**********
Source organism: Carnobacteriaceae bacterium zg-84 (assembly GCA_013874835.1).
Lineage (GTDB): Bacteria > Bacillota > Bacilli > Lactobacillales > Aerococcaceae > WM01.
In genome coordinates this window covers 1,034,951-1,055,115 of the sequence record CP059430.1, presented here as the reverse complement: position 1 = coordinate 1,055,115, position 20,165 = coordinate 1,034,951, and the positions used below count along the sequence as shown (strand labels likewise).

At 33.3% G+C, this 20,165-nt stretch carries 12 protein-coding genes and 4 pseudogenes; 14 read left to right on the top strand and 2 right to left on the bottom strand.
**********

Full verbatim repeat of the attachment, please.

Source organism: Carnobacteriaceae bacterium zg-84 (assembly GCA_013874835.1).
Lineage (GTDB): Bacteria > Bacillota > Bacilli > Lactobacillales > Aerococcaceae > WM01.
In genome coordinates this window covers 1,034,951-1,055,115 of the sequence record CP059430.1, presented here as the reverse complement: position 1 = coordinate 1,055,115, position 20,165 = coordinate 1,034,951, and the positions used below count along the sequence as shown (strand labels likewise).

At 33.3% G+C, this 20,165-nt stretch carries 12 protein-coding genes and 4 pseudogenes; 14 read left to right on the top strand and 2 right to left on the bottom strand.